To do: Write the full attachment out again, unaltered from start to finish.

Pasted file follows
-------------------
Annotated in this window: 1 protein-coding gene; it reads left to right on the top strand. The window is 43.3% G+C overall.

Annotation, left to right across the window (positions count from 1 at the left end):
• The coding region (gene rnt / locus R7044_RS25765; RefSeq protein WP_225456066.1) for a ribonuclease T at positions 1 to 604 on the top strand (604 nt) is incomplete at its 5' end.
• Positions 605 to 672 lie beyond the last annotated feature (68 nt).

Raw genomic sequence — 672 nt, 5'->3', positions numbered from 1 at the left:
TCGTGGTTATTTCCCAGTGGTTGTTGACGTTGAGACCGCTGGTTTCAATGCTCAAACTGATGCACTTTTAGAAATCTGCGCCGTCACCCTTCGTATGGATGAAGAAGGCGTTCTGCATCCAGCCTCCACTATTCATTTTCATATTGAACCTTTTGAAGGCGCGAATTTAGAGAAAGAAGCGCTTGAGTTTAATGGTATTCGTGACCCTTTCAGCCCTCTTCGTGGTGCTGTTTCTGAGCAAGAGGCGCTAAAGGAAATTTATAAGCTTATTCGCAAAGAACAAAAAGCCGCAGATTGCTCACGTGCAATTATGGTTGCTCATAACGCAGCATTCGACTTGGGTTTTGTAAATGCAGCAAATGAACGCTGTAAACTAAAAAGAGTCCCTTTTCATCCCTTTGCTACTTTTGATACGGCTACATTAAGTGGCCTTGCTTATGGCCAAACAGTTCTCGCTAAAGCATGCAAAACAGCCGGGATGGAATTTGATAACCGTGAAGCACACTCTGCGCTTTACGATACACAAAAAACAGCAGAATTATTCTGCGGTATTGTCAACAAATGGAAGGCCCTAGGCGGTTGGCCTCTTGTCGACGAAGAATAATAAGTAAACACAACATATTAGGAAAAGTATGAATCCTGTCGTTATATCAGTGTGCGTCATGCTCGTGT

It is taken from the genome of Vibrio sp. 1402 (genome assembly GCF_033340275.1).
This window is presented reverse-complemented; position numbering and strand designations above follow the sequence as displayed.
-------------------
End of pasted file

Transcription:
Annotated in this window: 1 protein-coding gene; it reads left to right on the top strand. The window is 43.3% G+C overall.

Annotation, left to right across the window (positions count from 1 at the left end):
• The coding region (gene rnt / locus R7044_RS25765; RefSeq protein WP_225456066.1) for a ribonuclease T at positions 1 to 604 on the top strand (604 nt) is incomplete at its 5' end.
• Positions 605 to 672 lie beyond the last annotated feature (68 nt).

Raw genomic sequence — 672 nt, 5'->3', positions numbered from 1 at the left:
TCGTGGTTATTTCCCAGTGGTTGTTGACGTTGAGACCGCTGGTTTCAATGCTCAAACTGATGCACTTTTAGAAATCTGCGCCGTCACCCTTCGTATGGATGAAGAAGGCGTTCTGCATCCAGCCTCCACTATTCATTTTCATATTGAACCTTTTGAAGGCGCGAATTTAGAGAAAGAAGCGCTTGAGTTTAATGGTATTCGTGACCCTTTCAGCCCTCTTCGTGGTGCTGTTTCTGAGCAAGAGGCGCTAAAGGAAATTTATAAGCTTATTCGCAAAGAACAAAAAGCCGCAGATTGCTCACGTGCAATTATGGTTGCTCATAACGCAGCATTCGACTTGGGTTTTGTAAATGCAGCAAATGAACGCTGTAAACTAAAAAGAGTCCCTTTTCATCCCTTTGCTACTTTTGATACGGCTACATTAAGTGGCCTTGCTTATGGCCAAACAGTTCTCGCTAAAGCATGCAAAACAGCCGGGATGGAATTTGATAACCGTGAAGCACACTCTGCGCTTTACGATACACAAAAAACAGCAGAATTATTCTGCGGTATTGTCAACAAATGGAAGGCCCTAGGCGGTTGGCCTCTTGTCGACGAAGAATAATAAGTAAACACAACATATTAGGAAAAGTATGAATCCTGTCGTTATATCAGTGTGCGTCATGCTCGTGT

It is taken from the genome of Vibrio sp. 1402 (genome assembly GCF_033340275.1).
This window is presented reverse-complemented; position numbering and strand designations above follow the sequence as displayed.